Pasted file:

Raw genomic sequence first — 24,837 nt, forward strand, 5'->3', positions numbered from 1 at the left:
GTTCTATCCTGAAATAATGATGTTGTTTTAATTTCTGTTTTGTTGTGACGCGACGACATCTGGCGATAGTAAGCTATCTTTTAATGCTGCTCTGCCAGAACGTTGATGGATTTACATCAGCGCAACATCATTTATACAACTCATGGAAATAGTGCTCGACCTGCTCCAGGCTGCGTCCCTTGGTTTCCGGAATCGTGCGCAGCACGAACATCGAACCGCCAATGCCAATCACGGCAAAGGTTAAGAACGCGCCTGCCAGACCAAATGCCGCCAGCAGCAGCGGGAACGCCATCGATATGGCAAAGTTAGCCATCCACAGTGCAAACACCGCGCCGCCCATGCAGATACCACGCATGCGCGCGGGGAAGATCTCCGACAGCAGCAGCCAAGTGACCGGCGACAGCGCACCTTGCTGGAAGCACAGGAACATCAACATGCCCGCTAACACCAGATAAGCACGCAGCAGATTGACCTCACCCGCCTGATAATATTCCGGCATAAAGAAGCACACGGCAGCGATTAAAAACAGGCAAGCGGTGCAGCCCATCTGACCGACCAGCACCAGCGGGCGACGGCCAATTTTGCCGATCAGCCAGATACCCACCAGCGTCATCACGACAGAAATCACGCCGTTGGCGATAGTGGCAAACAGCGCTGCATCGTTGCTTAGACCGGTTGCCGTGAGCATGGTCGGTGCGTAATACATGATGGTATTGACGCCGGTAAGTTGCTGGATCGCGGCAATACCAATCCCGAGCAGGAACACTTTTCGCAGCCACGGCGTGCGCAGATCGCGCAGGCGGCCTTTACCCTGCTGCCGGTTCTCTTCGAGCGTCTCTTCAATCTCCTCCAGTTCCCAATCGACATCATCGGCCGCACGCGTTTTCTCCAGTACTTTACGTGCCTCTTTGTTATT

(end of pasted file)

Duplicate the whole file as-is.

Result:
Raw genomic sequence first — 24,837 nt, forward strand, 5'->3', positions numbered from 1 at the left:
GTTCTATCCTGAAATAATGATGTTGTTTTAATTTCTGTTTTGTTGTGACGCGACGACATCTGGCGATAGTAAGCTATCTTTTAATGCTGCTCTGCCAGAACGTTGATGGATTTACATCAGCGCAACATCATTTATACAACTCATGGAAATAGTGCTCGACCTGCTCCAGGCTGCGTCCCTTGGTTTCCGGAATCGTGCGCAGCACGAACATCGAACCGCCAATGCCAATCACGGCAAAGGTTAAGAACGCGCCTGCCAGACCAAATGCCGCCAGCAGCAGCGGGAACGCCATCGATATGGCAAAGTTAGCCATCCACAGTGCAAACACCGCGCCGCCCATGCAGATACCACGCATGCGCGCGGGGAAGATCTCCGACAGCAGCAGCCAAGTGACCGGCGACAGCGCACCTTGCTGGAAGCACAGGAACATCAACATGCCCGCTAACACCAGATAAGCACGCAGCAGATTGACCTCACCCGCCTGATAATATTCCGGCATAAAGAAGCACACGGCAGCGATTAAAAACAGGCAAGCGGTGCAGCCCATCTGACCGACCAGCACCAGCGGGCGACGGCCAATTTTGCCGATCAGCCAGATACCCACCAGCGTCATCACGACAGAAATCACGCCGTTGGCGATAGTGGCAAACAGCGCTGCATCGTTGCTTAGACCGGTTGCCGTGAGCATGGTCGGTGCGTAATACATGATGGTATTGACGCCGGTAAGTTGCTGGATCGCGGCAATACCAATCCCGAGCAGGAACACTTTTCGCAGCCACGGCGTGCGCAGATCGCGCAGGCGGCCTTTACCCTGCTGCCGGTTCTCTTCGAGCGTCTCTTCAATCTCCTCCAGTTCCCAATCGACATCATCGGCCGCACGCGTTTTCTCCAGTACTTTACGTGCCTCTTTGTTATT